Ruto’s 6 Land Directives That Shook Kenyans to the Core


During the campaign period ahead of the 2022 General Elections, one of the main talking points was the land reforms contained in President William Ruto’s manifesto.

When he took over the reins at the house on the hill, many Kenyans were optimistic that the Head of State would put in place policies to improve their lives.

However, one year down the line, the reality has been very different as the President has pronounced policies that have had a negative effect on the lives of Kenyans.

From thousands of Mavoko residents being forced to leave their homes to entire commissions losing their powers, the directives have been received differently by various Kenyans. The government meanwhile, maintains that the policies have been effected for the country’s greater good.

A collage of houses under demolition in contested East African Portland Cement (EAPC Plc) land in Machakos County on October 17, 2023.

Photo

Micheal Kitila

Here are six such directives and their effects on affected individuals.

1. Mavoko Evictions

Thousands of families were evicted from Athi River land in Mavoko after President William Ruto revoked all title deeds of undeveloped land.

The directive was issued a day after a court ruling in which a suit filed in 2014 by some of the occupants of the land was dismissed by a Machakos Court.

“It is hereby ordered that the Plaintiff’s suit be and is hereby struck out with costs to the Defendant, a copy of the proceeding and today’s ruling be supplied to the parties on payment of court fees,” ruled Lady Justice A. Nyukuri.

After his directive, mansions estimated to be worth billions of shillings were demolished with an estimated 33 churches expected to be flattened in due course.

The opposition as well as Machakos County leaders expressed their displeasure with the move but the state remains unperturbed in its quest to recover the land belonging to the East Africa Portland Cement Company (EAPCC).

2. Cutting NLC’s powers

In May, President William Ruto rattled some quarters after he transferred some mandates of the National Lands Commission (NLC) to the Ministry of Lands.

While making the roadside directive, Ruto insisted that the move was meant to bring to an end the unfair and corrupt era of the Commission in land compensation.

“We want to make sure that every Kenyan is compensated fairly,” he stated at the time.

The opposition headed by Raila Odinga, however, labeled the directive illegal and unconstitutional arguing that it would open the door for the misuse of powers.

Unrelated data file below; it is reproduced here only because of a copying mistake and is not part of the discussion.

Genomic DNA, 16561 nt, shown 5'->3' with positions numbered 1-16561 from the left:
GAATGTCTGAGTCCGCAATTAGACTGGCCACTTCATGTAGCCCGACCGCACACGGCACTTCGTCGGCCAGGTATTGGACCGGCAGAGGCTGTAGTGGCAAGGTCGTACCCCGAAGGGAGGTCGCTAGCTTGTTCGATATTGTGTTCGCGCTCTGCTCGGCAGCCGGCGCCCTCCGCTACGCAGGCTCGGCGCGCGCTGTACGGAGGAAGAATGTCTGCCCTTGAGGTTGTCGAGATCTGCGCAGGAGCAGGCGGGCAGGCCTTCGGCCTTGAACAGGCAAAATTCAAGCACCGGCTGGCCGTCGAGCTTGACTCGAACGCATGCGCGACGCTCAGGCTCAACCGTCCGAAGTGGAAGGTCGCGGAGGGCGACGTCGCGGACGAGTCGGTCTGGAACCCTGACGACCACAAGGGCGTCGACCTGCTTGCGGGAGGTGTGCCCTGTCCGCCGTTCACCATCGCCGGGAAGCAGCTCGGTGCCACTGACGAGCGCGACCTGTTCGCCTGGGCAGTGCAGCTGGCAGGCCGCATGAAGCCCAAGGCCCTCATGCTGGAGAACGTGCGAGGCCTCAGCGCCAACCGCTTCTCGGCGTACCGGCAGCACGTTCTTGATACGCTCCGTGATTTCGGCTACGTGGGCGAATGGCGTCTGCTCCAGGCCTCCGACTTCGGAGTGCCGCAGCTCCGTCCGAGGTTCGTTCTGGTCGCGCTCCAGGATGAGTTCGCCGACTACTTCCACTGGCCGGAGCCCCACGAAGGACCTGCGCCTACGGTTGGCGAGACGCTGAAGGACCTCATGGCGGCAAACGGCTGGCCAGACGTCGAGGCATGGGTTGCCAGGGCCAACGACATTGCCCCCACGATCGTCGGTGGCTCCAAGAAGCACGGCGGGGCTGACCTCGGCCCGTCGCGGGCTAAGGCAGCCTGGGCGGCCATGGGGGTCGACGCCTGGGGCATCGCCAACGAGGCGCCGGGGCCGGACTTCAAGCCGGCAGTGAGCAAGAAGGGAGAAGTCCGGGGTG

3. Taxing Idle Land

In February, the Ministry of Lands under firm instructions from the Head of State shocked land owners when it unveiled plans to tax individuals sitting on undeveloped land.

Housing Principal Secretary Charles Hinga stated that taxing idle land would serve as a deterrent to owners who hoard land without putting it to productive use.

The taxation measure, he noted, would help to avail more land to develop housing units under the Affordable Housing Plan. 

Kenyans were, however, opposed to the plans arguing that some families would be forced to part with their ancestral land which they hold for sentimental value.

4. Subdivision of Galana Kulalu

An aerial view of Galana Kulalu project in the Coast Region.

File

A few months after occupying the top office, the Head of State swiftly stopped the planned sub-division of the Galana-Kulalu land  earmarked for an irrigation project.

At the time, the head of state insisted that the land should be used for maize production and promised to develop a dam to service it.

“I direct Private Sector and GOK (the National Irrigation Authority) under a Public-Private Partnership (PPP) to work on the ready 10,000 acres to produce food starting with maize in February,” he directed at the time.

The directive dismantled a plan by the former President Uhuru Kenyatta’s administration which in 2021 invited private players to partner with the state in producing foodstuff.

5. Eviction of Families in Kiambu

When he assumed the Presidency, the Head of State unveiled an ambitious plan to deliver 200,000 affordable housing units every year.

To achieve the milestone, the Head of State had to crack down on alleged landgrabbers including those who annexed the government’s land in Kiambu County.

“We want to build houses for citizens at an affordable cost. We want to remove slums so that every citizen can stay at a respectable place where they can afford,” he stated towards the end of September.

His administration targets to put up 10,000 housing units on the parcel

6. Re-Introduction of Logging

In July, the President disappointed environmentally conscious quarters after lifting a logging ban that had been instituted by his predecessor six years ago.

In his directive, the Head of State defended his move explaining that he ban had contributed to the dwindled fortunes.

“People are struggling on where to get timber, yet trees are decaying in forests. We have lifted the ban so that we can harvest mature trees,” the President stated.

The Environment Court, however, froze his directive after the Law Society of Kenya (LSK) moved to court.

The Environment Court ruled that lifting the moratorium was done without proactive disclosure of information and public participation.

LSK had argued that there were no scientific reasons or research that had been done to justify the lifting of the ban.

A photo of tree logs awaiting transportation to a timber mill in Kenya.

Photo

Vuma Earth





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